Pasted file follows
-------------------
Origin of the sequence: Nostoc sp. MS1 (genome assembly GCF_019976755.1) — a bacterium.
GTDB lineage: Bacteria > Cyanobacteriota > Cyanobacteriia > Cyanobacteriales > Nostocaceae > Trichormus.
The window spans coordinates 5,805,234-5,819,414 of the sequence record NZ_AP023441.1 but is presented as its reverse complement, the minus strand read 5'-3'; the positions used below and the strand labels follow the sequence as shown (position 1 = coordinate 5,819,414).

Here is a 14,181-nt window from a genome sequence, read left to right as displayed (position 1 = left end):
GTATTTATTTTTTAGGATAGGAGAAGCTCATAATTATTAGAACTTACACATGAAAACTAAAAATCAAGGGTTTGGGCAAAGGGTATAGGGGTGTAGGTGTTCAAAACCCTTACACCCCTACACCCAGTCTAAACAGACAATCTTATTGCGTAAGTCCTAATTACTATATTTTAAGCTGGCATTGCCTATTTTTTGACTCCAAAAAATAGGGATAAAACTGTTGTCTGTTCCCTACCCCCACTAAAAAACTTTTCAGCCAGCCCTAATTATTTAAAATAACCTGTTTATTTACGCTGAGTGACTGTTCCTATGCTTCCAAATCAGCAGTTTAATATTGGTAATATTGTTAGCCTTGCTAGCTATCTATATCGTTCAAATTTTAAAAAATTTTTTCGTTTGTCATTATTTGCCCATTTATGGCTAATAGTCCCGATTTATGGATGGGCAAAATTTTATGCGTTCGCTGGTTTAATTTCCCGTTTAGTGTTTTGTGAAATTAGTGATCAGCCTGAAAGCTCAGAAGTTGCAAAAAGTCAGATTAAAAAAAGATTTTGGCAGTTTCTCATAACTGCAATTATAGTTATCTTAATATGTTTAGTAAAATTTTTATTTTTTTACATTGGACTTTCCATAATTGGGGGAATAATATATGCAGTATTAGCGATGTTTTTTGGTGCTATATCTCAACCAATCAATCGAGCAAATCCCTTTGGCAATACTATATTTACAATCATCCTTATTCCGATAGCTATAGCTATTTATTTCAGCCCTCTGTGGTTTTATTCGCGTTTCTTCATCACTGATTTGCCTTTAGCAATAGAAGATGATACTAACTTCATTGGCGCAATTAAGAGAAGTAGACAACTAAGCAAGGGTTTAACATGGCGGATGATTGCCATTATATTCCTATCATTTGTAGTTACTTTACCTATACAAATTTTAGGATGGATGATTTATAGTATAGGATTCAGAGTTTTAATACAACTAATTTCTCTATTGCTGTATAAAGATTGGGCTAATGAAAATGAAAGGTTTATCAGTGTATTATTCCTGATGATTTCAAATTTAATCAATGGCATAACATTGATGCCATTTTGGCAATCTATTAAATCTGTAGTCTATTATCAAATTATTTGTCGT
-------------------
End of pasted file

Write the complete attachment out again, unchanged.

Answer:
Origin of the sequence: Nostoc sp. MS1 (genome assembly GCF_019976755.1) — a bacterium.
GTDB lineage: Bacteria > Cyanobacteriota > Cyanobacteriia > Cyanobacteriales > Nostocaceae > Trichormus.
The window spans coordinates 5,805,234-5,819,414 of the sequence record NZ_AP023441.1 but is presented as its reverse complement, the minus strand read 5'-3'; the positions used below and the strand labels follow the sequence as shown (position 1 = coordinate 5,819,414).

Here is a 14,181-nt window from a genome sequence, read left to right as displayed (position 1 = left end):
GTATTTATTTTTTAGGATAGGAGAAGCTCATAATTATTAGAACTTACACATGAAAACTAAAAATCAAGGGTTTGGGCAAAGGGTATAGGGGTGTAGGTGTTCAAAACCCTTACACCCCTACACCCAGTCTAAACAGACAATCTTATTGCGTAAGTCCTAATTACTATATTTTAAGCTGGCATTGCCTATTTTTTGACTCCAAAAAATAGGGATAAAACTGTTGTCTGTTCCCTACCCCCACTAAAAAACTTTTCAGCCAGCCCTAATTATTTAAAATAACCTGTTTATTTACGCTGAGTGACTGTTCCTATGCTTCCAAATCAGCAGTTTAATATTGGTAATATTGTTAGCCTTGCTAGCTATCTATATCGTTCAAATTTTAAAAAATTTTTTCGTTTGTCATTATTTGCCCATTTATGGCTAATAGTCCCGATTTATGGATGGGCAAAATTTTATGCGTTCGCTGGTTTAATTTCCCGTTTAGTGTTTTGTGAAATTAGTGATCAGCCTGAAAGCTCAGAAGTTGCAAAAAGTCAGATTAAAAAAAGATTTTGGCAGTTTCTCATAACTGCAATTATAGTTATCTTAATATGTTTAGTAAAATTTTTATTTTTTTACATTGGACTTTCCATAATTGGGGGAATAATATATGCAGTATTAGCGATGTTTTTTGGTGCTATATCTCAACCAATCAATCGAGCAAATCCCTTTGGCAATACTATATTTACAATCATCCTTATTCCGATAGCTATAGCTATTTATTTCAGCCCTCTGTGGTTTTATTCGCGTTTCTTCATCACTGATTTGCCTTTAGCAATAGAAGATGATACTAACTTCATTGGCGCAATTAAGAGAAGTAGACAACTAAGCAAGGGTTTAACATGGCGGATGATTGCCATTATATTCCTATCATTTGTAGTTACTTTACCTATACAAATTTTAGGATGGATGATTTATAGTATAGGATTCAGAGTTTTAATACAACTAATTTCTCTATTGCTGTATAAAGATTGGGCTAATGAAAATGAAAGGTTTATCAGTGTATTATTCCTGATGATTTCAAATTTAATCAATGGCATAACATTGATGCCATTTTGGCAATCTATTAAATCTGTAGTCTATTATCAAATTATTTGTCGT